• Second, you need great light (as always).
  • Third, you need a bird (ok that was pretty obvious but easier said than done).

To make this image of a woodstork I had to go back to the location before sunrise three mornings in a row before I got still water. Then I had to find a position first, remain very still, and hope a bird would come. If the bird is there first, and you try to approach, it doesn’t usually work out.

I like images where the bird is moving a bit so there are little ripples around its legs that define the surface of the water.

Reeds

Look for reeds or other grasses sticking out of the water that can make a great abstract image. If it were not for the lilly pads in this image, it might be hard to tell where the surface of the water is.

Green Point Pond, Gros Morne National Park, Newfoundland, Canada

Green Point Pond, Gros Morne National Park, Newfoundland, Canada

Just the Reflection

The subject receiving the direct light does not necessarily need to be in the frame. Interesting compositions can be found if you leave the main subject out of the frame and only include the reflection in the shot.

In this image of Half Dome in Yosemite National Park, the direct light falling on the dome was very harsh so I decided to leave it out of the frame and only include the reflection to create a more abstract impressionist feel.

Reflection of Half Dome, Yosemite National Park, California

Reflection of Half Dome, Yosemite National Park, California

To go even more abstract, find reflections of colourful subjects in rippled water. Don’t worry if you cannot identify what the main subject is.

Kayak Reflection

Kayak Reflection

This image is reflections from a stack of kayaks on a dock at a marina. The ripples are caused by fish swimming under the surface.

Fall Foliage in New Hamshire

Fall Foliage in New Hamshire

This image was made in New Hampshire during the very colourful display of fall foliage.

It was a windy day, so photographing the trees wasn’t working out very well. I decided to go for the abstract look by photographing the reflection of the trees in the water which was rippled from the high winds.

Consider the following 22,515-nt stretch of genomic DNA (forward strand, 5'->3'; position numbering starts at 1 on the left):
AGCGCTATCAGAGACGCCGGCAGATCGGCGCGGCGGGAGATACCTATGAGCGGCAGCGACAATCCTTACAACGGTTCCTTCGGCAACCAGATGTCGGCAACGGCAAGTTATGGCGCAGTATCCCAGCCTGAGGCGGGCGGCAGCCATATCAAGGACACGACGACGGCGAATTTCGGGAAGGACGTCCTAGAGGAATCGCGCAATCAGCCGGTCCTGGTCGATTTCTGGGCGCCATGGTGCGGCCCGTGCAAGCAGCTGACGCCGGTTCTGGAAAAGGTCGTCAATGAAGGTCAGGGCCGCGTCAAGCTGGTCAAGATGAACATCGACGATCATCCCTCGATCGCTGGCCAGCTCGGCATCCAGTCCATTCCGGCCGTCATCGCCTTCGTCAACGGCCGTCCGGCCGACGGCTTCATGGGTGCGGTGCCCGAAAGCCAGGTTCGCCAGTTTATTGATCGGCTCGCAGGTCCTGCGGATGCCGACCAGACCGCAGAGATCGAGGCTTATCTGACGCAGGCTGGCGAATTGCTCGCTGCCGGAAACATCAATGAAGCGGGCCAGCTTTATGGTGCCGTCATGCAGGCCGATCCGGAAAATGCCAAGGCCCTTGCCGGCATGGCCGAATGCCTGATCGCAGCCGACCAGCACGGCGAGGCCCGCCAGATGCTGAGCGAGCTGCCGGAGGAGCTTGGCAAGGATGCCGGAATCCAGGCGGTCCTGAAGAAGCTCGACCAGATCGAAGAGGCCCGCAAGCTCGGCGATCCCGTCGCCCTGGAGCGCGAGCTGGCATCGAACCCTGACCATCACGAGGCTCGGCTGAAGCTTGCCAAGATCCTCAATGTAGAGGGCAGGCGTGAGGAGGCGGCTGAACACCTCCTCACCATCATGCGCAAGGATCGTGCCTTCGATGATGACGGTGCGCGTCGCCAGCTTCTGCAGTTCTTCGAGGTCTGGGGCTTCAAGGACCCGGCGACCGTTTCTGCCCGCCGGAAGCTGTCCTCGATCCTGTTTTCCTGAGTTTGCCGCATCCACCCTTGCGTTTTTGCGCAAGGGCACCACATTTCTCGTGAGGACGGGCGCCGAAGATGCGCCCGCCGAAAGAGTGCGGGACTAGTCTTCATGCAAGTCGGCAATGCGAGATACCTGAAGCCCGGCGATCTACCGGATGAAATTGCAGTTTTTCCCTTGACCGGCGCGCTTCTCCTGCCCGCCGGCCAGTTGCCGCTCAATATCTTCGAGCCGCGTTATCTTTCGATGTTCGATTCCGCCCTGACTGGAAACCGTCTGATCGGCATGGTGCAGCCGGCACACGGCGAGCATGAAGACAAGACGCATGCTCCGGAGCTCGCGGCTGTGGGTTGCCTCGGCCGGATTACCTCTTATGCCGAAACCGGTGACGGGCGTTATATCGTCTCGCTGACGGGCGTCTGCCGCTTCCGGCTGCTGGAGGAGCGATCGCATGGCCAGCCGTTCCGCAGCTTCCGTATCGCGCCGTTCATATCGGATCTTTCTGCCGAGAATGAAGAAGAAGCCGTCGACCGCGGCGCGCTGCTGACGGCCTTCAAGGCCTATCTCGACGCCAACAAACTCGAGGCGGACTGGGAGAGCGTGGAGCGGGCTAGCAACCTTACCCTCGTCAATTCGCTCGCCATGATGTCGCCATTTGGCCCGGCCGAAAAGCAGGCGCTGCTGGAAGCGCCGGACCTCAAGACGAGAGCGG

Tips

Remember your choices: the subject and its reflection; just the reflection; still water; and blurred water.

Direct light on water creates glare – you want the direct light to fall on your subject which is then reflected in water which is in the shade. If there is glare, you can use a polarizing filter to reduce or even remove it.

Try using a graduated neutral density filter. Usually the reflection is a couple of stops darker than the main subject so you can use a graduated neutral density filter to even things out. If you don’t’ have one, you can always try the digital equivalent in Lightroom or Photoshop. But remember the reflection part of the image should still be slightly darker. If you make it as bright as the main subject the image will not look right.

Use a low angle to maximize the amount of reflection in the frame.

Read more from our Tips & Tutorials category

Anne McKinnell is a photographer, writer and nomad. She lives in an RV and travels around North America photographing beautiful places and writing about travel, photography, and how changing your life is not as scary as it seems. You can read about her adventures on her blog and be sure to check out her free photography eBooks.

Some Older Comments